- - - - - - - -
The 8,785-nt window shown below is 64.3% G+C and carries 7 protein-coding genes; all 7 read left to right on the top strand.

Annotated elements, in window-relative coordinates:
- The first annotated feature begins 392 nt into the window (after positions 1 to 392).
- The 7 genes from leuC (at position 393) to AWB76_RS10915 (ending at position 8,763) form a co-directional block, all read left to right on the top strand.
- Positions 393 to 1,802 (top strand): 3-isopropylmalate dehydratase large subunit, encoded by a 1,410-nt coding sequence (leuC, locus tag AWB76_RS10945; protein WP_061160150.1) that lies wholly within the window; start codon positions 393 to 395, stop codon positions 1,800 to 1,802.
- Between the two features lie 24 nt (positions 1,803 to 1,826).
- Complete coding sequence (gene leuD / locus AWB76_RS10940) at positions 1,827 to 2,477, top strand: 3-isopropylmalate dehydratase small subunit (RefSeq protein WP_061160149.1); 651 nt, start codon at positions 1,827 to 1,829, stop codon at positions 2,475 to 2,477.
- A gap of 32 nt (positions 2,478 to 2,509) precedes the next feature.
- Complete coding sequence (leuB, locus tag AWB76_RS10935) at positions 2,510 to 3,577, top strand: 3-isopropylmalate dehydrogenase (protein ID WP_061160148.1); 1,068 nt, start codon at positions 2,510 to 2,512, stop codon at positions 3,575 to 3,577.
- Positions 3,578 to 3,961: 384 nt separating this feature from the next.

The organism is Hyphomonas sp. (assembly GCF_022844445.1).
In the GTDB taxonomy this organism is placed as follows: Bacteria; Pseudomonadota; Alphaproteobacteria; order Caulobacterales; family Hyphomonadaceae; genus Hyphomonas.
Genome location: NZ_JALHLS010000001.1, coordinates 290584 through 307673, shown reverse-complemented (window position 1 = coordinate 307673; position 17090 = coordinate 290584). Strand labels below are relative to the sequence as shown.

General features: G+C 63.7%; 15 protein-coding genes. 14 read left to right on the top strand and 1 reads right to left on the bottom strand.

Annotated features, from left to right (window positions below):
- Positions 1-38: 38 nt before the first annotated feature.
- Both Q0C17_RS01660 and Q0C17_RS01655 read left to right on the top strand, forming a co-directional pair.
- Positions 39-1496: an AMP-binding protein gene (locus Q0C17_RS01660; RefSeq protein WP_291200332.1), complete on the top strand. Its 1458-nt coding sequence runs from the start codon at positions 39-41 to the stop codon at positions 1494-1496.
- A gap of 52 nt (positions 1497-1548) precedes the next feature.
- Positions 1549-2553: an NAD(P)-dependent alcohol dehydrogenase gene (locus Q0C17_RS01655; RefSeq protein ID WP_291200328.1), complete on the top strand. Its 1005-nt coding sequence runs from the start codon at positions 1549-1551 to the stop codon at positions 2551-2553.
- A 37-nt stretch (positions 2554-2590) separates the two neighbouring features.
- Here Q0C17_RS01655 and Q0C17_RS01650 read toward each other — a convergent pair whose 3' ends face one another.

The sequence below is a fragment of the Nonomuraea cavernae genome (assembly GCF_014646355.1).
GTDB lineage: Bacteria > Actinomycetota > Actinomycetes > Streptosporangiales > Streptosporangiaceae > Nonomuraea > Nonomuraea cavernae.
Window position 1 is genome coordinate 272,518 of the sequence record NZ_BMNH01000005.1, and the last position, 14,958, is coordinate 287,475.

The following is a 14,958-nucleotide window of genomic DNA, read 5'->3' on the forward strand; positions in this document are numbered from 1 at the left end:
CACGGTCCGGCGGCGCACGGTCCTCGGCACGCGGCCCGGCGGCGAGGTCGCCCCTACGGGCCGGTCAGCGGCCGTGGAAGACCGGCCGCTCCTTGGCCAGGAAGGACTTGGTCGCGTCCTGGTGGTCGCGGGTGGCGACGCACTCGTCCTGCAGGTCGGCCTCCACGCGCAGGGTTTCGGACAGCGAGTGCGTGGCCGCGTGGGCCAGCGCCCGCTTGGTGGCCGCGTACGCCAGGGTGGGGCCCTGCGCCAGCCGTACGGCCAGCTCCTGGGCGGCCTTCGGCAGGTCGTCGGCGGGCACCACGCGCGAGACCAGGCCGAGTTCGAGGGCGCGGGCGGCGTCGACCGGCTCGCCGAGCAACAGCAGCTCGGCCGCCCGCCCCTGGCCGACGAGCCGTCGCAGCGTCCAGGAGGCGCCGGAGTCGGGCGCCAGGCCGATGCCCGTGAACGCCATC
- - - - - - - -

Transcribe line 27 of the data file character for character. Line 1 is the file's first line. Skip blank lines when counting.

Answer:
CACGGTCCGGCGGCGCACGGTCCTCGGCACGCGGCCCGGCGGCGAGGTCGCCCCTACGGGCCGGTCAGCGGCCGTGGAAGACCGGCCGCTCCTTGGCCAGGAAGGACTTGGTCGCGTCCTGGTGGTCGCGGGTGGCGACGCACTCGTCCTGCAGGTCGGCCTCCACGCGCAGGGTTTCGGACAGCGAGTGCGTGGCCGCGTGGGCCAGCGCCCGCTTGGTGGCCGCGTACGCCAGGGTGGGGCCCTGCGCCAGCCGTACGGCCAGCTCCTGGGCGGCCTTCGGCAGGTCGTCGGCGGGCACCACGCGCGAGACCAGGCCGAGTTCGAGGGCGCGGGCGGCGTCGACCGGCTCGCCGAGCAACAGCAGCTCGGCCGCCCGCCCCTGGCCGACGAGCCGTCGCAGCGTCCAGGAGGCGCCGGAGTCGGGCGCCAGGCCGATGCCCGTGAACGCCATC